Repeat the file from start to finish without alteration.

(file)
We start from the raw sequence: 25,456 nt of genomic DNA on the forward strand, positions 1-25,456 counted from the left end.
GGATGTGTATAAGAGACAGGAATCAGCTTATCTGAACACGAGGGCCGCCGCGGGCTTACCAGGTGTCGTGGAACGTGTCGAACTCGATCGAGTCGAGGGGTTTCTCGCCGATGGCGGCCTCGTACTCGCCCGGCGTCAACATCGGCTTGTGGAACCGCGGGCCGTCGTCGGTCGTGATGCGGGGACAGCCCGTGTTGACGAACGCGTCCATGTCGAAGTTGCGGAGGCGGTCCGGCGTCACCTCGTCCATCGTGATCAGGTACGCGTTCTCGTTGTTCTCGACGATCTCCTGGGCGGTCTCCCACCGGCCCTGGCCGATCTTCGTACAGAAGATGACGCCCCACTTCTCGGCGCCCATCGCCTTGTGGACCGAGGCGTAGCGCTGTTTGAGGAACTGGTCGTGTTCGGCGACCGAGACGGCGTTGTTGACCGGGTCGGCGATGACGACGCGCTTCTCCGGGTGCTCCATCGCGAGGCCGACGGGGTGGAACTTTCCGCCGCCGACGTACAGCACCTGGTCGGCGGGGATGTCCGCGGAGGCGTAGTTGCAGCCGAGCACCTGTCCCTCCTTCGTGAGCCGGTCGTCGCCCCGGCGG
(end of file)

We start from the raw sequence: 25,456 nt of genomic DNA on the forward strand, positions 1-25,456 counted from the left end.
GGATGTGTATAAGAGACAGGAATCAGCTTATCTGAACACGAGGGCCGCCGCGGGCTTACCAGGTGTCGTGGAACGTGTCGAACTCGATCGAGTCGAGGGGTTTCTCGCCGATGGCGGCCTCGTACTCGCCCGGCGTCAACATCGGCTTGTGGAACCGCGGGCCGTCGTCGGTCGTGATGCGGGGACAGCCCGTGTTGACGAACGCGTCCATGTCGAAGTTGCGGAGGCGGTCCGGCGTCACCTCGTCCATCGTGATCAGGTACGCGTTCTCGTTGTTCTCGACGATCTCCTGGGCGGTCTCCCACCGGCCCTGGCCGATCTTCGTACAGAAGATGACGCCCCACTTCTCGGCGCCCATCGCCTTGTGGACCGAGGCGTAGCGCTGTTTGAGGAACTGGTCGTGTTCGGCGACCGAGACGGCGTTGTTGACCGGGTCGGCGATGACGACGCGCTTCTCCGGGTGCTCCATCGCGAGGCCGACGGGGTGGAACTTTCCGCCGCCGACGTACAGCACCTGGTCGGCGGGGATGTCCGCGGAGGCGTAGTTGCAGCCGAGCACCTGTCCCTCCTTCGTGAGCCGGTCGTCGCCCCGGCGG